This is my mother Ernesta and my father Victor at their engagement. There is writing in pencil on the back - 8th March 1931, Bunardjik – Plovdiv and more writing by someone else: 'To the dear lazy Plovdiv people – our faces. Kisses Ernesta' I do not know to whom the letter was addressed. There is no seal of a photographic studio.
My father, Victor Yosif Molho, was a gentle and compliant man, who was used to being silent and leaving the decision-making to my mother. He was a very serious man. When he had problems, he didn’t talk to anybody. I would know that ‘papa is angry’ if I saw him silently climbing the staircase to our house, because he would usually whistle or sing. Although he wasn’t authoritative, he insisted on the patriarchal way of life. We always sat together at lunch and at dinner.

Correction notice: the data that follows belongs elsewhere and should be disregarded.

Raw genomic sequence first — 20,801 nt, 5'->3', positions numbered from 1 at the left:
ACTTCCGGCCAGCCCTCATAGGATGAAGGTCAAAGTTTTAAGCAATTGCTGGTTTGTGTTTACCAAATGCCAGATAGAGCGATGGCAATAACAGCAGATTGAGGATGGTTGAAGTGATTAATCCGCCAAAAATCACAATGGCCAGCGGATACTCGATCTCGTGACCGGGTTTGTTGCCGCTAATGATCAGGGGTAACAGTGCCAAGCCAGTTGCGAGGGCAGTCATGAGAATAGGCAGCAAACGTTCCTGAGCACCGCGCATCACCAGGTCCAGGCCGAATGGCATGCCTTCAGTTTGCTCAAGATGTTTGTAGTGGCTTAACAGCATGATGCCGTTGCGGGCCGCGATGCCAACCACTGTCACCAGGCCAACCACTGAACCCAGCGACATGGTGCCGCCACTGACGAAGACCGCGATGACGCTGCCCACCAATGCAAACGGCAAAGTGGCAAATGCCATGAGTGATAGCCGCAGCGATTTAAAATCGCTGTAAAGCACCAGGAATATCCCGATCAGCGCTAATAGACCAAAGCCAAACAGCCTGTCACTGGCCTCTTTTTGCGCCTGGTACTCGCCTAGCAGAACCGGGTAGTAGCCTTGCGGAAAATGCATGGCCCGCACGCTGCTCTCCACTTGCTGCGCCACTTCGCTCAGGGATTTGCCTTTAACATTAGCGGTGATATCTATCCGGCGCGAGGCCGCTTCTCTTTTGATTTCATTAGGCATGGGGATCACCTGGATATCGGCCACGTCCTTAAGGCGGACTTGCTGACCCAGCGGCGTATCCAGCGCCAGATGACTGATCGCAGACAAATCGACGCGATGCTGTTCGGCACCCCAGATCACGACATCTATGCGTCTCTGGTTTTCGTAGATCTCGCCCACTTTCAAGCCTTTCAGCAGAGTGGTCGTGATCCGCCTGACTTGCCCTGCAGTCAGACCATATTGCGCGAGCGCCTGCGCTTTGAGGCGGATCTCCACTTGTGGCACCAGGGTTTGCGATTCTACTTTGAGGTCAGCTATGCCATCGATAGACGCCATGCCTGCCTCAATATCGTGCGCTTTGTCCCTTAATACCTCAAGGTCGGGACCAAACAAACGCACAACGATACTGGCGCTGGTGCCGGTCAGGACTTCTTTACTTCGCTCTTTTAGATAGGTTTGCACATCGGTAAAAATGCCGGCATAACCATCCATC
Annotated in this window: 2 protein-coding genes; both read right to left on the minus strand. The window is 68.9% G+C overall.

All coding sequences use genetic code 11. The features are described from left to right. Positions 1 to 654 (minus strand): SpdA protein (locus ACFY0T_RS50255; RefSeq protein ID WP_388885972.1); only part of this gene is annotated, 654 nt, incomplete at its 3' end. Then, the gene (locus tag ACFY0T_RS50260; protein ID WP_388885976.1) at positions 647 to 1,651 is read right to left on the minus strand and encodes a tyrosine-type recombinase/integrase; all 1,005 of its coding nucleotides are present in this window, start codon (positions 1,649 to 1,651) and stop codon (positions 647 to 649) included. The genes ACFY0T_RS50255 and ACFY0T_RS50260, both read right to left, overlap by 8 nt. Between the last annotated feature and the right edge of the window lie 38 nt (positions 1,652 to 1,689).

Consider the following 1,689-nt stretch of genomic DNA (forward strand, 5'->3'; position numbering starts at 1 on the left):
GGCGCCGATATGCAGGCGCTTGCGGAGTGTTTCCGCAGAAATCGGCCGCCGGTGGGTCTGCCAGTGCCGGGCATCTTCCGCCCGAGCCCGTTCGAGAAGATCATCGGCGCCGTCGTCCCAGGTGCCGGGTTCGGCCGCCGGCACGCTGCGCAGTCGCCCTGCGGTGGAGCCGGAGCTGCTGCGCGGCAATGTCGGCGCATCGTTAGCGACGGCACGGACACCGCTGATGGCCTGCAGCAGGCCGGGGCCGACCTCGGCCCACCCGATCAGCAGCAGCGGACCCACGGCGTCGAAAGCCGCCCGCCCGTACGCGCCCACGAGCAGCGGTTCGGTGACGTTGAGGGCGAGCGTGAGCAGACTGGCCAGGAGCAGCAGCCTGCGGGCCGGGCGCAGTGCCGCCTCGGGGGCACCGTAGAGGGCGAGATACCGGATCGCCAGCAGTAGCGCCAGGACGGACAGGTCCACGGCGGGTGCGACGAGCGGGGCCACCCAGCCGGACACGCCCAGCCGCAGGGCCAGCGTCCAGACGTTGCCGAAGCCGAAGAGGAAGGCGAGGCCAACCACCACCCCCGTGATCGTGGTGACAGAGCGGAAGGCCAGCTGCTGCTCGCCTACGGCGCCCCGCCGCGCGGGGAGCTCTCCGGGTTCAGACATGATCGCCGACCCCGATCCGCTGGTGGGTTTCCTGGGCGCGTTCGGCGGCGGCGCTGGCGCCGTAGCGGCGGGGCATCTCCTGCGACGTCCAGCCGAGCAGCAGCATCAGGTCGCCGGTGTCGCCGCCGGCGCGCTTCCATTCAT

My mother, Ernesta Yako Molho, nee Katalan was a very ambitious woman. She was the decision-maker at home. It was her idea to live separately from our grandparents, who lived in a working-class neighborhood. One of the reasons was that she came from a more aristocratic neighborhood.
She married my father when she was 19 years old. Most probably the marriage was arranged by their parents. She never told me anything about her relationship with my father before they got married. My father’s family was also fairly well-off. My father was eleven years older than my mother. It was a big wedding, much talked about in Plovdiv. It was conducted in line with all the Jewish rituals and preceded by a one-year engagement. They married on 16th August 1932.